Pay attention to their issues. Listen to their complaints. Answer their questions. Address their concerns. Even if you don’t come right out and ask someone “how do you feel about this?” or “did this work for you,” you can still learn a great deal by paying attention to the way people interact with your customer service department.
You can then use those insights to make better, more informed decisions that ripple across other areas of your organization as well.
Communication is King
At the end of the day, it’s important to circle back around to the larger idea of marketing and business in general: you’re trying as hard as you can to connect with a particular group of people in the most meaningful way possible.
Whether you choose to communicate with your audience through social media, newsletters, surveys, feedback tabs, or helpful presentations and infographics created by a tool like Visme (which I’m the founder of), it’s all about creating the right conversation that you need in the moment to learn as much as you possibly can about where you need to go.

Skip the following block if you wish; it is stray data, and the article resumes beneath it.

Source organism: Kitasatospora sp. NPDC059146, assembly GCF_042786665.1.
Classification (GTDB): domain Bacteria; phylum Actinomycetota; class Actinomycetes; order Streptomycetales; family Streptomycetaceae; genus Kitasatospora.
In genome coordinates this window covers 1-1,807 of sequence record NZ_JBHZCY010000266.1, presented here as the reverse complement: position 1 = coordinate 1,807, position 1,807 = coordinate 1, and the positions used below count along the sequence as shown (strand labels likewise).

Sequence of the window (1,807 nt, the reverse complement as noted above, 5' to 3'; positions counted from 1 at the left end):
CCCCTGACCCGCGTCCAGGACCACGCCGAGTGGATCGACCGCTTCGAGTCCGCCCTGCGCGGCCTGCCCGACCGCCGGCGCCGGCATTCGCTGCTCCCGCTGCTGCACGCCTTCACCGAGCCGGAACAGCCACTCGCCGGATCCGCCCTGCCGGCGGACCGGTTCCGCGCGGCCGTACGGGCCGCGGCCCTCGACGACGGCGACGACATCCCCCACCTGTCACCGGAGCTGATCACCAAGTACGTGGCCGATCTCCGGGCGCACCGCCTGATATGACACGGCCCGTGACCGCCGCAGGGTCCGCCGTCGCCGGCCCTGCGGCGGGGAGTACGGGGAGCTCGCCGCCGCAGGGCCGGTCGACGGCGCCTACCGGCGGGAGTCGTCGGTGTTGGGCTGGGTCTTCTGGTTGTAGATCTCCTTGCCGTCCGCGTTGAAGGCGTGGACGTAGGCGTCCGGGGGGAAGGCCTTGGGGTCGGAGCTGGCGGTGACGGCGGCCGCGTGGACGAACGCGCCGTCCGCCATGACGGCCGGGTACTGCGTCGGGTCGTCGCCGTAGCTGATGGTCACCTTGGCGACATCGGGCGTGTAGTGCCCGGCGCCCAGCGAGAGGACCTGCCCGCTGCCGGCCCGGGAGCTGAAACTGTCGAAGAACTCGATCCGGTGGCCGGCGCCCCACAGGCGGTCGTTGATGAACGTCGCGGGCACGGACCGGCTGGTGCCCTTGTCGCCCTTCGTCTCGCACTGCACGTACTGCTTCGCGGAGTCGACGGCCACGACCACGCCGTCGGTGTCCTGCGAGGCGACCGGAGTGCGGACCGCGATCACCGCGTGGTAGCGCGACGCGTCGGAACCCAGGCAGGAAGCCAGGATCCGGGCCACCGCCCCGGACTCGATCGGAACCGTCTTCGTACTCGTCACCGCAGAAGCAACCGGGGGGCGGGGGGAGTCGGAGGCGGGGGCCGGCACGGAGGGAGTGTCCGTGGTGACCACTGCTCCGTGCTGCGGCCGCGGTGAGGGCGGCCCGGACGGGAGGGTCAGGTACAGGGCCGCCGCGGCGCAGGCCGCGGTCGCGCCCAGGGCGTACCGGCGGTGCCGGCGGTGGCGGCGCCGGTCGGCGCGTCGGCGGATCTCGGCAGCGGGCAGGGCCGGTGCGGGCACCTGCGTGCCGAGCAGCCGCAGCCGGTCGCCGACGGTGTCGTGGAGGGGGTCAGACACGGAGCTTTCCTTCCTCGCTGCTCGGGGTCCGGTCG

This is the key to everything – it’s what not only sells your products or services, but it’s also one that guides people along their journey from “potential buyer” to “definite sale” to “loyal brand advocate” and beyond.
But you must never forget that your audience has an opinion. Your audience is always trying to tell you something and that level of insight is absolutely invaluable. If you do something right, they will tell you. If you do something wrong, they will tell you.
You just need to know how (and where) to listen to get the most actionable insights you can to make better, more informed decisions moving forward.
Payman Taei — Founder of Visme and HindSite Interactive
Payman is the founder of Visme, an easy-to-use online tool to create engaging presentations, infographics, and other forms of visual content. He is also the founder of HindSite Interactive, a Maryland based award winning Digital agency specializing in website design, user experience and web app development.